“The coaches, a lot of them got the axe as well, so it was hard to get to everyone and help.

“I felt like, in that environment, my development went a bit backwards rather than forwards.”

Owen is open and honest when it comes to his dreams of becoming a professional. He says there’s a concern he may not get there. He tried getting a commerce degree, but felt it got in the way of his golf development.

“I’ve gone all in with it.”

Owen says he’s comfortable with pursuing his dream, knowing he has different options should a professional career fail to eventuate.

“I love the game, so if I didn’t play, I’d probably get into coaching or something involved with golf,” he says.

“It’s not like I’d have to start again, like at ground zero, I actually have some sort of experience in the industry.”

“It can feel like your whole world’s coming down,”

Joe Owen

The sport’s role for former players

For every code, there is an organisation run for the players to help them across a variety of issues should they arise. One common topic across these associations is the programs for past players and their transition into new careers.

Carla Dziwoki is the player transition manager for the Australian Cricketers’ Association. She says the transition for past players begins while the athletes are still playing professionally. Players are encouraged to work with the player development managers while still under contract. She says the career paths post-cricket are up to the players.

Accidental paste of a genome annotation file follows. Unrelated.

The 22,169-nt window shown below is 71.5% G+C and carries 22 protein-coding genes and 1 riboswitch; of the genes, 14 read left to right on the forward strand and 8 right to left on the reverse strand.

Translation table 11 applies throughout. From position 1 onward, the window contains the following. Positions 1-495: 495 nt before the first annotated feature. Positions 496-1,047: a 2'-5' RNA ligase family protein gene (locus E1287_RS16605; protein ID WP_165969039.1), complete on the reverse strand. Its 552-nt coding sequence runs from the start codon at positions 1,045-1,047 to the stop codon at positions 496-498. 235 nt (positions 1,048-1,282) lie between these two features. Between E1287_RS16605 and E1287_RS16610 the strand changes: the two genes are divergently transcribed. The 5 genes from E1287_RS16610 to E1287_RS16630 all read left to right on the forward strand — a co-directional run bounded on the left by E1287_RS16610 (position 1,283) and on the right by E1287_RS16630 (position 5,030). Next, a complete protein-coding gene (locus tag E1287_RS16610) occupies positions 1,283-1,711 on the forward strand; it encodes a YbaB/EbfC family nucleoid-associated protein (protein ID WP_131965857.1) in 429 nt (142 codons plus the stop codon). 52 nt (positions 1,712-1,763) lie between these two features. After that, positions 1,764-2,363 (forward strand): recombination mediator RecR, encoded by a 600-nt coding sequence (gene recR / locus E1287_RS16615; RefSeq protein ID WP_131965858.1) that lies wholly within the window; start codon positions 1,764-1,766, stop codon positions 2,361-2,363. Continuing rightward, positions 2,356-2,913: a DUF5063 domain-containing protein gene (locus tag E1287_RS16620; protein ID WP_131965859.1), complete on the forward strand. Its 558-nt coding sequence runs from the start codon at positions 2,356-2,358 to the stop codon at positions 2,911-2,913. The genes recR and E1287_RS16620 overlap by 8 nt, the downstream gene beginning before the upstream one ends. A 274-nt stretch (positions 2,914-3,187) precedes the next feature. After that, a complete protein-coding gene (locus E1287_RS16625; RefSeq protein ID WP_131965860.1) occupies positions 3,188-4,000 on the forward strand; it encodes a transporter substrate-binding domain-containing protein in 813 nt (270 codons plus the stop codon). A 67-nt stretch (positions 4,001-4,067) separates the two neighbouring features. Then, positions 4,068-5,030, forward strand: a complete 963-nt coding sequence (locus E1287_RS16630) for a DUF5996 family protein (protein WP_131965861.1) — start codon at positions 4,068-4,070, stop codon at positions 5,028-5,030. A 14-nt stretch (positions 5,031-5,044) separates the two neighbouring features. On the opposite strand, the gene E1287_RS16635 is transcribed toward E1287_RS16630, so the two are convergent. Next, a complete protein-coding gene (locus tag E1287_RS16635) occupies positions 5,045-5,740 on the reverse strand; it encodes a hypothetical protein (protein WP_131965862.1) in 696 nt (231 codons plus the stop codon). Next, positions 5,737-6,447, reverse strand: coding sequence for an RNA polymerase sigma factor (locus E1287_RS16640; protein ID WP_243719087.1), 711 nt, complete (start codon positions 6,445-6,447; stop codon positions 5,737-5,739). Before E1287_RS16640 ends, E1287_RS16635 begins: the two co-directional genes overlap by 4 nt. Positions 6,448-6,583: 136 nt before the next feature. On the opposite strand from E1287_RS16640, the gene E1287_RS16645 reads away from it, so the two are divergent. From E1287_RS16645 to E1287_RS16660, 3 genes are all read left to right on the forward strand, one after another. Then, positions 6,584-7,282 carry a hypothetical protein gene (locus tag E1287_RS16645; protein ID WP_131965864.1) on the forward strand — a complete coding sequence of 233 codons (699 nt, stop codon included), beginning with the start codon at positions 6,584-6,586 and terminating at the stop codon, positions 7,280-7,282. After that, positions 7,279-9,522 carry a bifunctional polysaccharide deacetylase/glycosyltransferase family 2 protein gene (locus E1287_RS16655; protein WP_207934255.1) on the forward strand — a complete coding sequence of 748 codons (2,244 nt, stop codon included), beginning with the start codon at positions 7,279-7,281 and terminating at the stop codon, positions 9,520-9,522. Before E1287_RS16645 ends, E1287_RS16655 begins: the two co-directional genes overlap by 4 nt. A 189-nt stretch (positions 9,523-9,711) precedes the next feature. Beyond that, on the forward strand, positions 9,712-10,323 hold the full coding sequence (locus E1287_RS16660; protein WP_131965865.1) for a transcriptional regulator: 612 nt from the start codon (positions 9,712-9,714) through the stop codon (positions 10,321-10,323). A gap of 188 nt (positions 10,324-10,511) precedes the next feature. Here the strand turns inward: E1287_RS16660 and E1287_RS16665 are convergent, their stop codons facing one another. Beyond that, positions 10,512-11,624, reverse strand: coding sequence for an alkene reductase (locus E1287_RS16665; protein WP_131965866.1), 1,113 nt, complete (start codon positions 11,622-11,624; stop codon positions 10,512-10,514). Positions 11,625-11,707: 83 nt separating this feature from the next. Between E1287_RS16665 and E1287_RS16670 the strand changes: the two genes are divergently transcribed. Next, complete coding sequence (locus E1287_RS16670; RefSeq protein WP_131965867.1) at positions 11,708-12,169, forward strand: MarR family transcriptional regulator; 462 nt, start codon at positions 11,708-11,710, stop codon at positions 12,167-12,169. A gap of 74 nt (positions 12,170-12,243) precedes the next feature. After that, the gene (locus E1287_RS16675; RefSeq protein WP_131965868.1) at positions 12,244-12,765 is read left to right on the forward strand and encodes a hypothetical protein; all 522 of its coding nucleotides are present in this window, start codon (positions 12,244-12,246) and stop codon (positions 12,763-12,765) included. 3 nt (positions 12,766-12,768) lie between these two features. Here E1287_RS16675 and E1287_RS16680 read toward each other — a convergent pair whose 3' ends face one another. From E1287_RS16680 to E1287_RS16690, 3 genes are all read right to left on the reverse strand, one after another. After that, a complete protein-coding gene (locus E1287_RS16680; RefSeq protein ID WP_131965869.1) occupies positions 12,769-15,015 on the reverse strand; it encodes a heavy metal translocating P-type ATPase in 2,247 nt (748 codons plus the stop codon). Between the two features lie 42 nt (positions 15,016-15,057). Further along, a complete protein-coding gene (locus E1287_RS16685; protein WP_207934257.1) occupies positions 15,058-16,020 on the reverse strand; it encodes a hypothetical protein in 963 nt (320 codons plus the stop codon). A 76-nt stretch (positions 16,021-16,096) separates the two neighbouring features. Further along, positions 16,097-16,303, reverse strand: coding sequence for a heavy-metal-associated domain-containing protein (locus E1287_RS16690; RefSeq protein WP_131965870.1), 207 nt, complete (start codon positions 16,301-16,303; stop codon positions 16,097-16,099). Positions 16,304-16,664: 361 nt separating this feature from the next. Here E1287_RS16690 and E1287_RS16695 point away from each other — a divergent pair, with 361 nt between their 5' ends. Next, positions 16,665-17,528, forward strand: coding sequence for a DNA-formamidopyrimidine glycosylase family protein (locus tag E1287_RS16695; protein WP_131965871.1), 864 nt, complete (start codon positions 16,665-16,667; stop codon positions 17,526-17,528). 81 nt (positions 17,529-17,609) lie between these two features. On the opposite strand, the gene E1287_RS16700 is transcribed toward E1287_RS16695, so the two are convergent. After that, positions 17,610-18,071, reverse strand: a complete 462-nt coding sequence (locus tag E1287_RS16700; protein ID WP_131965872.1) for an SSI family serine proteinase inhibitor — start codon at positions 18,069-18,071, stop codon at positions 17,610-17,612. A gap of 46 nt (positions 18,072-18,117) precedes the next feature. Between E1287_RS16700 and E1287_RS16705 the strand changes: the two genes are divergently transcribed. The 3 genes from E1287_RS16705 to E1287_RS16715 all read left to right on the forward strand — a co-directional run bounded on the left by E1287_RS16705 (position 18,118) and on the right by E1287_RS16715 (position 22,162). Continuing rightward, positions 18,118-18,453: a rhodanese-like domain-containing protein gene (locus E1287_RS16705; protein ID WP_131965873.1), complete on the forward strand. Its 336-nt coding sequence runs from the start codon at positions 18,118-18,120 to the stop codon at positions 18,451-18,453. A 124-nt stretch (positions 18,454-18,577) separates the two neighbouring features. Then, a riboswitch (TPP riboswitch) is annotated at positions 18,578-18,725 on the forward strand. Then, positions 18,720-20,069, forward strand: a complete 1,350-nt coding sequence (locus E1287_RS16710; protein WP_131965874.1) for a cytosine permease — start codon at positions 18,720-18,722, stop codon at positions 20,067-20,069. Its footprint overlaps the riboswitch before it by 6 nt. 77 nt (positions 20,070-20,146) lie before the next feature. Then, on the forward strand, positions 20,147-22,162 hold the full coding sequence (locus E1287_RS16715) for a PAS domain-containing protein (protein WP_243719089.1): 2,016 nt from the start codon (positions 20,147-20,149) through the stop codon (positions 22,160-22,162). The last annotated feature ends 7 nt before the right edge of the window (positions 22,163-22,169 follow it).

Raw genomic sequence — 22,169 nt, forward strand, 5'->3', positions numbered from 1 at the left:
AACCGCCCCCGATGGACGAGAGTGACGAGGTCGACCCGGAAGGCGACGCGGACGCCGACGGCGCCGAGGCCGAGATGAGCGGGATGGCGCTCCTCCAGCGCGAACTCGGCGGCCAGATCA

“The big focus, especially throughout the whole of the cricketers’ lifecycle, is trying to find things that cricketers are interested in outside of the game,” she says.

“It can be cricket specific, or we support education and training grants for any kind of tertiary studies or diplomas, paid courses, or professional development if people want mentors.”

The contracted players receive a handbook, detailing the opportunities available to them to upskill, as well as success stories from former players both in and out of the system.

Schoenfeld says he tried a variety of university courses while playing AFL, but decided on construction management which he is completing back home in WA. He is very appreciative of both the AFL Players Association and his new WAFL club, East Fremantle, for helping him transition to his new life. He says the association keeps in touch with him regularly, and offers opportunities for him to take on.

Langlands admits taking on a skill while being on an AFL list would have helped not only his life after footy, but his career at the Saints. He says having an outlet would have been important, especially during life in the hubs during the pandemic, where the luxury of freedom to do whatever was not available. He is now studying to become a personal trainer in Perth, where he feels the bigger grounds and dry conditions in comparison to Melbourne will help his football development.

Both former players are satisfied with their new lives after football. However, each of them would happily trade it in for another chance to chase their dream.